Posted 29 September 2012 - 12:58 PM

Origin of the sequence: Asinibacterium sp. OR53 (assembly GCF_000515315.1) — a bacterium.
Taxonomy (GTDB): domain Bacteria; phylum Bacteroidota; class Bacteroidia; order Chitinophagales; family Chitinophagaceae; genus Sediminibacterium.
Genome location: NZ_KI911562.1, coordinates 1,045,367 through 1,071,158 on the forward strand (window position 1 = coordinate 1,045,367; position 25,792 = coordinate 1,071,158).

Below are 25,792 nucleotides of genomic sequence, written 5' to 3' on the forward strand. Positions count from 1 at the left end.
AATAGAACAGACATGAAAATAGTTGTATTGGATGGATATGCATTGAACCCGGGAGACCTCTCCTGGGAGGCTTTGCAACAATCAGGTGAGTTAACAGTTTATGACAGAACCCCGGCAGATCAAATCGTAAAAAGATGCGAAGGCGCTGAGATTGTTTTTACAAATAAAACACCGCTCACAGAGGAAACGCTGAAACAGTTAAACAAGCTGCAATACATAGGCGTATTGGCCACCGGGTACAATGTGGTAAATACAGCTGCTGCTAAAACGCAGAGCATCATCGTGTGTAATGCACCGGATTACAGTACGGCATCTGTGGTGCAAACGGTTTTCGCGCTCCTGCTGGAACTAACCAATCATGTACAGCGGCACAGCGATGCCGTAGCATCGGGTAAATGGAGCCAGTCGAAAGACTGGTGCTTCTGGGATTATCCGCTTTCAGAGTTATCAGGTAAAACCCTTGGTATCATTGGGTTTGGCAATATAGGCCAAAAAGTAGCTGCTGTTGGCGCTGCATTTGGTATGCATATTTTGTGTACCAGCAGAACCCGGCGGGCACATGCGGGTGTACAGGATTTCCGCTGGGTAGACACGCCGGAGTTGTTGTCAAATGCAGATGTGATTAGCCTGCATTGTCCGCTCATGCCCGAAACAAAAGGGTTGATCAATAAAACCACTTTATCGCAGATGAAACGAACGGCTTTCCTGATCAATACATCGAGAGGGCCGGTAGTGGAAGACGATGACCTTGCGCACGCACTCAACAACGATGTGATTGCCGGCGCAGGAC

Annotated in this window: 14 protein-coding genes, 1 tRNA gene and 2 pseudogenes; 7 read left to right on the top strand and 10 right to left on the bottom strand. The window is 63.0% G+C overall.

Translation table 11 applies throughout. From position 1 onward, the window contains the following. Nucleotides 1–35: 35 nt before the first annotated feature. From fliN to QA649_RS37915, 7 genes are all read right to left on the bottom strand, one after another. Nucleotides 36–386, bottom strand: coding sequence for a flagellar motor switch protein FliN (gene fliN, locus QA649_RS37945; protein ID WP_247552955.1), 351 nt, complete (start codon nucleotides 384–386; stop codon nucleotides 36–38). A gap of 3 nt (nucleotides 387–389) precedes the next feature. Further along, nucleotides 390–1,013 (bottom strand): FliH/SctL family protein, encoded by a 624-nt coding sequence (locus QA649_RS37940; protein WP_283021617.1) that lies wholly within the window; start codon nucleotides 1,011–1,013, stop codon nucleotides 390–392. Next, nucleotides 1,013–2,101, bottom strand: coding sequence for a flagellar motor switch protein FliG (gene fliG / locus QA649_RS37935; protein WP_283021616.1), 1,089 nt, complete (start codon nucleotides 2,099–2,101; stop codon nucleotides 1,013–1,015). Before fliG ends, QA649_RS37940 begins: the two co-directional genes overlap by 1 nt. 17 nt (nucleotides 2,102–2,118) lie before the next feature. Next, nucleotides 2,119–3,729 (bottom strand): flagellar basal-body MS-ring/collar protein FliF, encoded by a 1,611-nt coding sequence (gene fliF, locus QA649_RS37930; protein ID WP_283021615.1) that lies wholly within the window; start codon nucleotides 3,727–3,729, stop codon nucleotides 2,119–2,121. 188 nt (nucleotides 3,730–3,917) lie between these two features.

Fodmaps is considered an "elimination" diet. The idea is to start out very strict for at a certain period of time, and see it if helps. If the answer seems to be yes, then very slowly add back into your diet one new food at a time. The foods on the fodmaps lists are really just guidelines, based on a scientific principal, numbers of test subjects and responses of those suffering various forms of IBS or gut irritation; as you suggest, everyone is different and ultimately will come up with a very personalized diet that works best for them.Some people might find that all dairy products are irritating. Others might find all that the culprit is wheat or gluten. Others might find both are problematic. The idea is to give your body a chance to adjust to the least offensive diet you can imagine for whatever your condition. The more restrictive and careful the diet you start with, the best chance of finding out what your trigger foods are in the shortest amount of time. Just make sure to start with a diet that is balanced, so you get protein, some carbs, and some fruits and veggies etc as per the fodmaps list.Here's what I started with: no red meat, no dairy, no wheat, no beans or legumes and generally low fat. Eggs in moderation. Only fruits and veggies on the low fodmaps scale, and nothing that seemed questionable. In a week I felt a lot better, so I had a piece of white bread toast. Several hours later I had terrible diarrhea. Okay, so back to no wheat, and no more diarrhea. I don't know if this means I should stay away from wheat for the rest of my life or whether I should be on a gluten-free diet, but the next time I try wheat will be with only a few bites at a time and not yet--it's only been two weeks since I've been on a strict fodmaps diet. I wish there was a magic bullet, but I'm thinking no. Oh, and I also eat small meals and snacks, rather than three large meals a day. And I chew my food like a lunatic to break it down and to stop me from eating too much too fast. Since you have IBS-C you may want to look carefully into the various types of fibre available on the diet. You probably need a reasonable amount of fibre, but it's possible that one type is better for your system than another or there's a supplement that will work for you. It's a science experiment. I have PI IBS-D, so your needs will not be the same.